Personal factors, such as age and education, have been found in other studies to be predictors of outcomes for physical functioning in patients with RA (29–33). These studies measured overall physical functioning in patients with RA using health-related questionnaires. Although personal factors were included in this study, country of origin was the only personal factor identified as a predictor of hand function at baseline. Subjects from the USA reported worse hand function at baseline compared with subjects from the UK. In the USA, because of the insurance structure, it is possible that patients with severe deformity and more disability are being seen by hand surgeons. This may be especially true for younger patients. The lack of universal health insurance may deter patients from consulting physicians until it becomes absolutely necessary

The ICF was less effective in assessing changes in hand function for patients with RA over time in this study. Only 45% of the variation in the one-year change in MHQ score was explained by the ICF groups for all patients. Unlike the baseline analysis, most of the variation at one year after surgery was explained by the ICF environment, specifically, the surgical group indicator. This finding is consistent with a previous analysis of SMPA data, which found improvement in hand function at one year for surgical patients, but non-surgical patients report no change (34). Additionally, because patients with RA with hand problems may have multiple other problems in their hands and in other parts of their body that can affect their functioning, more variables may need to be considered and collected in order to identify other predictors.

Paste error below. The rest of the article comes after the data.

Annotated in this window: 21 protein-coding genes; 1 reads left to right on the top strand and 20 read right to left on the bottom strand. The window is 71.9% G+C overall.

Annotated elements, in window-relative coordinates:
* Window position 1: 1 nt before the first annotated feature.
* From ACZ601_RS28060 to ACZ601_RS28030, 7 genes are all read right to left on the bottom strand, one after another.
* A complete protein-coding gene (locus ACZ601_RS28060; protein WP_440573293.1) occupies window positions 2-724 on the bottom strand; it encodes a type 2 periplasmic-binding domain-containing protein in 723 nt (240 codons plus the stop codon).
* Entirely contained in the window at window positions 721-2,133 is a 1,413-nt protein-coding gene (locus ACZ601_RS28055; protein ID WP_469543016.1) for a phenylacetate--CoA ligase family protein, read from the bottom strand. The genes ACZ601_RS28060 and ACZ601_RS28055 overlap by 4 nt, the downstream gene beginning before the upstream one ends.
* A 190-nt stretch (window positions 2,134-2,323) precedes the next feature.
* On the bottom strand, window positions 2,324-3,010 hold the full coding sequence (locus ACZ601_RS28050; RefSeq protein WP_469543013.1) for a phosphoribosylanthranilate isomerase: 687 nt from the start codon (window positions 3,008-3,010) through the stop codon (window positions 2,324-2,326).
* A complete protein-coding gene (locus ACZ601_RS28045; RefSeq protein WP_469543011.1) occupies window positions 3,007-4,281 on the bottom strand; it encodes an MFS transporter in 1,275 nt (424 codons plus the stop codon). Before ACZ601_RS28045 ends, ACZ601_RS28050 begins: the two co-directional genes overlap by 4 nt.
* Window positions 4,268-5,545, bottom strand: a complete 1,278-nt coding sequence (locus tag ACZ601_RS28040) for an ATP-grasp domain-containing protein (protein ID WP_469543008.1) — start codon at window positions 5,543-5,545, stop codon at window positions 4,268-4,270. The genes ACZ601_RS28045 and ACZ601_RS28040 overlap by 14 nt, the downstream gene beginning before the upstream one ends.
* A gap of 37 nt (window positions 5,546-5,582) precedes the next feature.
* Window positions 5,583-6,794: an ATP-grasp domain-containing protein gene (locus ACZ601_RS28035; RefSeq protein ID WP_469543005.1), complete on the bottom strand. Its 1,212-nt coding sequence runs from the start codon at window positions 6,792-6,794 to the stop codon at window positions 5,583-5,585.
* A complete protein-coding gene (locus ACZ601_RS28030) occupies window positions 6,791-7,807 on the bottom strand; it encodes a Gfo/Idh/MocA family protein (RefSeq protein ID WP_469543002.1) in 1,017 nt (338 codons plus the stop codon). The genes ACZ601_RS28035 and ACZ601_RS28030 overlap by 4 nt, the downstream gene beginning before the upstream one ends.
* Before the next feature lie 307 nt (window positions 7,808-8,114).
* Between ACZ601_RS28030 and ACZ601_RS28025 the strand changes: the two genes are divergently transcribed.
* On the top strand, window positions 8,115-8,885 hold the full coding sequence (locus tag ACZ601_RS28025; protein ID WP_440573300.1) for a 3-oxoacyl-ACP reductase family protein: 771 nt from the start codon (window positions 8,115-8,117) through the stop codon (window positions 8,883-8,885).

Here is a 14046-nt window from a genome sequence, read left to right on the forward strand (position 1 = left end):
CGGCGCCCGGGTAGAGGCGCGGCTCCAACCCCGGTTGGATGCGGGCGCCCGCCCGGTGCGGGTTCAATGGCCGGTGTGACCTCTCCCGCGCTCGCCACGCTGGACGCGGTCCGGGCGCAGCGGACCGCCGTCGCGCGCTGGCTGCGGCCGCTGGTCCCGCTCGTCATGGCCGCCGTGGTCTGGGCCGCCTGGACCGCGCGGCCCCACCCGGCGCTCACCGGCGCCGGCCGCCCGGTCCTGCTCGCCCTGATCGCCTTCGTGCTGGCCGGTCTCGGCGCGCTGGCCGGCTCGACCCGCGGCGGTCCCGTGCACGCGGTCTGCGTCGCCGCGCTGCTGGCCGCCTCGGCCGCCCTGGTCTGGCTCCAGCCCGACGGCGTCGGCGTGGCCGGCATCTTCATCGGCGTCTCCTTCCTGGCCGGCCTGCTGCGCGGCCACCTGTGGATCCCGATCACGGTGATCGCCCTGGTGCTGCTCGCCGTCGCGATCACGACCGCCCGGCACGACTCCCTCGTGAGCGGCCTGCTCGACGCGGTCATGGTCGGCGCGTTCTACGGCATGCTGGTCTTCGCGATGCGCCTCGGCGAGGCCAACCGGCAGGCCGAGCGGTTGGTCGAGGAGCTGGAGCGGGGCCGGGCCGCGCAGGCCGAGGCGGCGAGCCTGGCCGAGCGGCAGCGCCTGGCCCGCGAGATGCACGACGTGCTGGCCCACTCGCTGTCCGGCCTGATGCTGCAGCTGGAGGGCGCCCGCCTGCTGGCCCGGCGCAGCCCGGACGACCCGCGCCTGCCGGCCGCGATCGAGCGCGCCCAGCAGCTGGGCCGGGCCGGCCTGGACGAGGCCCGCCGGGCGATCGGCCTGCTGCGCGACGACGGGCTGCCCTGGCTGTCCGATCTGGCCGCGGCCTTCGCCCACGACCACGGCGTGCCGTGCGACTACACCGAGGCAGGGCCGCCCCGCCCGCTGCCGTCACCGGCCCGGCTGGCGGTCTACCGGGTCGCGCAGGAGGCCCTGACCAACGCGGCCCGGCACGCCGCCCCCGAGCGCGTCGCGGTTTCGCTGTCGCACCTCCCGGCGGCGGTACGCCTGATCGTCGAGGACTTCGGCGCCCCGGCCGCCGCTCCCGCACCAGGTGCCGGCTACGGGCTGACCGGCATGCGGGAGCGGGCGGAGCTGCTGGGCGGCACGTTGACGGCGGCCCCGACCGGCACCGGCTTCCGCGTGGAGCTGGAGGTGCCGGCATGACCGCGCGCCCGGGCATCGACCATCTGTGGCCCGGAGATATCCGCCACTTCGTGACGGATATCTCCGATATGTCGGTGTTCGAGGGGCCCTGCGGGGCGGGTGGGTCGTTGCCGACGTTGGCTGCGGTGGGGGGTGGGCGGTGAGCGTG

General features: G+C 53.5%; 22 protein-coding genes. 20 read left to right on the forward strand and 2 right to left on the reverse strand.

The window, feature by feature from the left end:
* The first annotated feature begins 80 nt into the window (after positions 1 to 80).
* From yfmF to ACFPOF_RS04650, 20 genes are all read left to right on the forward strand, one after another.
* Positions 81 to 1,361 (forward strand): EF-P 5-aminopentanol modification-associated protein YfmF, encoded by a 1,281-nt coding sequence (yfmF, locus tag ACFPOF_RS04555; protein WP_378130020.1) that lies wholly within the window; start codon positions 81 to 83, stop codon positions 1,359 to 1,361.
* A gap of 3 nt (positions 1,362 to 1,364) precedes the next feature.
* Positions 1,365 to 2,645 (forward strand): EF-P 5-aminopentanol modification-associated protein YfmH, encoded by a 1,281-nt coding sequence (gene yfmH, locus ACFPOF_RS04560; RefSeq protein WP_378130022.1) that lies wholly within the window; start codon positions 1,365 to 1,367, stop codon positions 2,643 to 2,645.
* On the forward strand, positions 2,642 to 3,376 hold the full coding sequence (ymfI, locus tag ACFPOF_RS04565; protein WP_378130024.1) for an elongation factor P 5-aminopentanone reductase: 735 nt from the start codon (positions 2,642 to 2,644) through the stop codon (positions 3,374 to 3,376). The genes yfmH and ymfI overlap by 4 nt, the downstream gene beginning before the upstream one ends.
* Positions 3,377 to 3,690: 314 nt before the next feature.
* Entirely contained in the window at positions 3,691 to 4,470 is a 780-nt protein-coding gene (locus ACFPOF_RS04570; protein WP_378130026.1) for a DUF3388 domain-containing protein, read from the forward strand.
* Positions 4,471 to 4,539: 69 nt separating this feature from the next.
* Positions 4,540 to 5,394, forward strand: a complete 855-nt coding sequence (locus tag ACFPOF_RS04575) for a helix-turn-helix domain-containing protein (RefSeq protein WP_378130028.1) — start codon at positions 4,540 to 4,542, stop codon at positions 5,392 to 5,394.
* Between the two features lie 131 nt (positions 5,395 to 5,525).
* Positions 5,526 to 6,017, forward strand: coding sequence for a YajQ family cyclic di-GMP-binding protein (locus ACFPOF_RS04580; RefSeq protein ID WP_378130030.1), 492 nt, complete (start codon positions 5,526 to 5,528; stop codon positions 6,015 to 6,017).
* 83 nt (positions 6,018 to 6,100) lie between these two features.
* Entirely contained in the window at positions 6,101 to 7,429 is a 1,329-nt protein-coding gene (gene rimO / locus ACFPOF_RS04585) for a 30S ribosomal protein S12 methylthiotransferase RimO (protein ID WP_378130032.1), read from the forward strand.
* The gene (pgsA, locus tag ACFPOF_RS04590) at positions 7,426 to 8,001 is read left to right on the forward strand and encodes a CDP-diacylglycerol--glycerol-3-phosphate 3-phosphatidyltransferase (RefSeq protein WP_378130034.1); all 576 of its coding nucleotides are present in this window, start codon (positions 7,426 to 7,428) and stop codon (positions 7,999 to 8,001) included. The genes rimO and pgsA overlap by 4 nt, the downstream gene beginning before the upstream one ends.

A limitation of our study was that it was not designed using ICF Core Set categories. For this reason, many Core Set categories were not included as study variables. This lack of coverage of some categories probably explains much of the variance in hand function that is not explained by our model. Another limitation is that the ICF provides a detailed list of “what to measure”, but translating the list into “how to measure” is not always straightforward. For example, sensation of pain is a category for the body function component, but there is no specified way to assess pain.

Our results demonstrate the importance of using the ICF RA Core Set when designing a comprehensive study assessing outcomes of patients with RA. Outcome studies of the RA hand have traditionally relied on physical measures, such as grip and pinch strength, to measure patient function following treatment. The results show the importance of patient-reported outcomes, such as pain and the ability to perform ADL, when assessing hand function in patients with RA. The ICF framework has given us a better understanding of how multiple factors should be considered when assessing function and disability.


The authors acknowledge the assistance of the following participants in the SMPA Study Group: Sandra V. Kotsis, MPH, (University of Michigan), Lorraine A. Zellers, CRC (Curtis National Hand Center), Mary J. Bradley, MSc (Pulvertaft Hand Centre) and the referring rheumatologists in Michigan, Derby and Baltimore. The authors also greatly appreciate the assistance of Jeanne M. Riggs, OTR, CHT, Kurt Hiser, OTR, Carole Dodge, OTR, CHT, Jennifer Stowers, OTR, CHT, Cheryl Showerman, OTR, (University of Michigan), Jo Holmes, OTR, Victoria Jansen, PT and Helen Dear, OTR (Pulvertaft Hand Centre) in taking measurements for the study patients.

Supported in part by a grant from the National Institute of Arthritis and Musculoskeletal and Skin Diseases (R01 AR047328) and a Midcareer Investigator Award in Patient-Oriented Research (K24 AR053120) (to Dr Kevin C. Chung).